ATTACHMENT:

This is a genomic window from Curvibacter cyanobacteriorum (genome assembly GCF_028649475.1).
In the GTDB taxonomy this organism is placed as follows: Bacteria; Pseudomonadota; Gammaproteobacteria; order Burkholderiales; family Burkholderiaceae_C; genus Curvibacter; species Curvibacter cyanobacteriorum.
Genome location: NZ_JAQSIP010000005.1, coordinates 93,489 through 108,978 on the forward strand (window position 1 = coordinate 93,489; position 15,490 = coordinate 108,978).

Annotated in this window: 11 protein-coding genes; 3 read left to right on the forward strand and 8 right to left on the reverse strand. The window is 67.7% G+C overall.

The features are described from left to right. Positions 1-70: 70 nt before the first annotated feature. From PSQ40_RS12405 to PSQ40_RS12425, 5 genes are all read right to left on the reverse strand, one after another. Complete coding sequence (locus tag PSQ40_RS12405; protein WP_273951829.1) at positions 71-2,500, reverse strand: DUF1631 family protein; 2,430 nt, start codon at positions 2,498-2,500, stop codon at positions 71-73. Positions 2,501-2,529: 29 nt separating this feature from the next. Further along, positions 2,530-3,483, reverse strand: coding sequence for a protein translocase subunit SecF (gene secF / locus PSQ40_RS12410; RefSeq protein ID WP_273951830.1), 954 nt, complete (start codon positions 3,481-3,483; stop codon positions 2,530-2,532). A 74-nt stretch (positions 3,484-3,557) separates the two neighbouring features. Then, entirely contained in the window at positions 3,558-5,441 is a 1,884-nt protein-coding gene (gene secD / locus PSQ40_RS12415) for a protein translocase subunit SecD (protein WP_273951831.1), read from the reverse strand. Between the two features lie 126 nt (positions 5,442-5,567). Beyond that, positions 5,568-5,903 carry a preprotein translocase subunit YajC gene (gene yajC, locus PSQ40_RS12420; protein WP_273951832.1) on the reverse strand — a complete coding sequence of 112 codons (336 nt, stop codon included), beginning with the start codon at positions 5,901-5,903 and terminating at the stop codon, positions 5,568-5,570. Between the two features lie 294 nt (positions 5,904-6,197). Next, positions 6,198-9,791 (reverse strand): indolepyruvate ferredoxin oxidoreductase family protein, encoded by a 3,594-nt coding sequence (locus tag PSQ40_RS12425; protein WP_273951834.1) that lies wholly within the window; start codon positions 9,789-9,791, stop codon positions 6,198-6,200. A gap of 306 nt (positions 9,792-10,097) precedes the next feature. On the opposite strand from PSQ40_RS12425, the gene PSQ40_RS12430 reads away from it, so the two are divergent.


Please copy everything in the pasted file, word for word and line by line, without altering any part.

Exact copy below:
This is a genomic window from Curvibacter cyanobacteriorum (genome assembly GCF_028649475.1).
In the GTDB taxonomy this organism is placed as follows: Bacteria; Pseudomonadota; Gammaproteobacteria; order Burkholderiales; family Burkholderiaceae_C; genus Curvibacter; species Curvibacter cyanobacteriorum.
Genome location: NZ_JAQSIP010000005.1, coordinates 93,489 through 108,978 on the forward strand (window position 1 = coordinate 93,489; position 15,490 = coordinate 108,978).

Annotated in this window: 11 protein-coding genes; 3 read left to right on the forward strand and 8 right to left on the reverse strand. The window is 67.7% G+C overall.

The features are described from left to right. Positions 1-70: 70 nt before the first annotated feature. From PSQ40_RS12405 to PSQ40_RS12425, 5 genes are all read right to left on the reverse strand, one after another. Complete coding sequence (locus tag PSQ40_RS12405; protein WP_273951829.1) at positions 71-2,500, reverse strand: DUF1631 family protein; 2,430 nt, start codon at positions 2,498-2,500, stop codon at positions 71-73. Positions 2,501-2,529: 29 nt separating this feature from the next. Further along, positions 2,530-3,483, reverse strand: coding sequence for a protein translocase subunit SecF (gene secF / locus PSQ40_RS12410; RefSeq protein ID WP_273951830.1), 954 nt, complete (start codon positions 3,481-3,483; stop codon positions 2,530-2,532). A 74-nt stretch (positions 3,484-3,557) separates the two neighbouring features. Then, entirely contained in the window at positions 3,558-5,441 is a 1,884-nt protein-coding gene (gene secD / locus PSQ40_RS12415) for a protein translocase subunit SecD (protein WP_273951831.1), read from the reverse strand. Between the two features lie 126 nt (positions 5,442-5,567). Beyond that, positions 5,568-5,903 carry a preprotein translocase subunit YajC gene (gene yajC, locus PSQ40_RS12420; protein WP_273951832.1) on the reverse strand — a complete coding sequence of 112 codons (336 nt, stop codon included), beginning with the start codon at positions 5,901-5,903 and terminating at the stop codon, positions 5,568-5,570. Between the two features lie 294 nt (positions 5,904-6,197). Next, positions 6,198-9,791 (reverse strand): indolepyruvate ferredoxin oxidoreductase family protein, encoded by a 3,594-nt coding sequence (locus tag PSQ40_RS12425; protein WP_273951834.1) that lies wholly within the window; start codon positions 9,789-9,791, stop codon positions 6,198-6,200. A gap of 306 nt (positions 9,792-10,097) precedes the next feature. On the opposite strand from PSQ40_RS12425, the gene PSQ40_RS12430 reads away from it, so the two are divergent.